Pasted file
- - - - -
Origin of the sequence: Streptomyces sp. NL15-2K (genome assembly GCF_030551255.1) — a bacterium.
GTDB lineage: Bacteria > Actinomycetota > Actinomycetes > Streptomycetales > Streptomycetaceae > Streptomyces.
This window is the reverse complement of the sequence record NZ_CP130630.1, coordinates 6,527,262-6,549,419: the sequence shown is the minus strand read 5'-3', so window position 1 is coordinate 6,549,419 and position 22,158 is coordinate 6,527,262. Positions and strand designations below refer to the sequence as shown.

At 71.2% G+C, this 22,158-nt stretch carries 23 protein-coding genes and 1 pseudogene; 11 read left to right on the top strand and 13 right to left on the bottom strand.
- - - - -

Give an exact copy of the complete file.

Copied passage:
Origin of the sequence: Streptomyces sp. NL15-2K (genome assembly GCF_030551255.1) — a bacterium.
GTDB lineage: Bacteria > Actinomycetota > Actinomycetes > Streptomycetales > Streptomycetaceae > Streptomyces.
This window is the reverse complement of the sequence record NZ_CP130630.1, coordinates 6,527,262-6,549,419: the sequence shown is the minus strand read 5'-3', so window position 1 is coordinate 6,549,419 and position 22,158 is coordinate 6,527,262. Positions and strand designations below refer to the sequence as shown.

At 71.2% G+C, this 22,158-nt stretch carries 23 protein-coding genes and 1 pseudogene; 11 read left to right on the top strand and 13 right to left on the bottom strand.